provides a similar service to developers. In addition to these three locations, we are hoping to extend our offerings in both Europe and India in the near future. Again, the particular releases hosted at these sites may vary, but will generally include the little endian versions of Fedora, openSUSE, and Debian. If none of these sites or offerings work for you, feel free to reach out to me on Google+ (loaner post) to explore a dedicated loaner system.
With a complete set of little endian Linux on Power distributions, a robust list of technical resources, and plenty of resources for porting applications, the future is here. Take the first step. Seize the moment. Let's see what you can do with Linux on Power!
Modificado em por PowerLinuxTeam
System administrators are very used to handle several different complex services that run interconnected and in parallel on high availability servers. In this scenario, it is hard to understand all the architecture and application connections in a single server, so you do not break it when trying to fix or update something. It is also common to bump into servers that are not even updated accordingly, because the system administrators are so afraid of architecture the server was build, that they usually prefer not to touch these servers. This is the kind of issue that we will try to solve in this article.
With the advent of virtualization and tools used to handle nested operating system, some engineers realized system administrators' apprehension and tried to decrease it by using containers isolation, pre-installed applications and control version concepts. They eventually came up with Docker, that is a layer over Linux containers, and could be seen as a lightweight virtualization.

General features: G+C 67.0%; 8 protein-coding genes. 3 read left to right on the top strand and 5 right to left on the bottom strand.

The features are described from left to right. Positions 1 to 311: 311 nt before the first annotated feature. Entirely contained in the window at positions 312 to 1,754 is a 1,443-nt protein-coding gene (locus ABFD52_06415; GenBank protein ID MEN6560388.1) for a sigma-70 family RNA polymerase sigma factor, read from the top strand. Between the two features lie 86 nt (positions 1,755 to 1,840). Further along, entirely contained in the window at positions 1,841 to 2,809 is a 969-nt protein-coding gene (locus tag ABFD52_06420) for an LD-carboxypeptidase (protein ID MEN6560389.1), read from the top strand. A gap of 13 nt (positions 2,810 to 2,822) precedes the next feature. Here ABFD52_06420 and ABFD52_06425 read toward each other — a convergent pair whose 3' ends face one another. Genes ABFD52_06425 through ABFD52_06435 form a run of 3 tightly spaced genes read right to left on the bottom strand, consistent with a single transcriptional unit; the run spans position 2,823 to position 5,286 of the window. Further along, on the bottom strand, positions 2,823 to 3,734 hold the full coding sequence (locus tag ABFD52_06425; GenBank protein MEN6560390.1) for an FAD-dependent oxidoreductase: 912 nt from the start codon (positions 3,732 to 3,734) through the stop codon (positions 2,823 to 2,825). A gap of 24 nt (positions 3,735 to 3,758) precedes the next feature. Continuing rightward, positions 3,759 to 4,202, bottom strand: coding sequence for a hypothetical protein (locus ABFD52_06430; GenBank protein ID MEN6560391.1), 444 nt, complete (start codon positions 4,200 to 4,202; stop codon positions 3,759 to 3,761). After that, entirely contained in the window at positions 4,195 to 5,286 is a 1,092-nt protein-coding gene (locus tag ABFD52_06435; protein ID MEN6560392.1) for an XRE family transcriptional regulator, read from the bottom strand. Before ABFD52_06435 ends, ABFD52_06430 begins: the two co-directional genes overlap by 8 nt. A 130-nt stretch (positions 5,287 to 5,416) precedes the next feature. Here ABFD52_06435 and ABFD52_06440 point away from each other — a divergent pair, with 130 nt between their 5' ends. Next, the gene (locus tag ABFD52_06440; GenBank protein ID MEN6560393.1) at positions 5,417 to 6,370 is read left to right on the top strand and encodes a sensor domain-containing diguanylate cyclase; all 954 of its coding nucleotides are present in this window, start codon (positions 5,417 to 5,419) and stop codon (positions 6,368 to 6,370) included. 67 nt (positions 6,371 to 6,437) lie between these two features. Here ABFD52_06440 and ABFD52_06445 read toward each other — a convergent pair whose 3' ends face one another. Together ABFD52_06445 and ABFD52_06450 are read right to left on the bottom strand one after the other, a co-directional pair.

On the Docker architecture, each application runs in a single container, and each container supports only one application, meaning that all files in a single container exist solely to support that application. In this scenario, a container is a minimal operating system plus the application it will run. One of the most common minimal operating system is Ubuntu Core, that is based on, as you might expect, Ubuntu.
Ubuntu Core and Docker on an IBM POWER8 server is a good combination for customers looking for an efficient and agile method to deploy complex workloads on the cloud.
What is Ubuntu Core?
Ubuntu Core is the minimal Ubuntu installation ideally for small environments. It contains just the basic OS layer that supports any other software to run over it.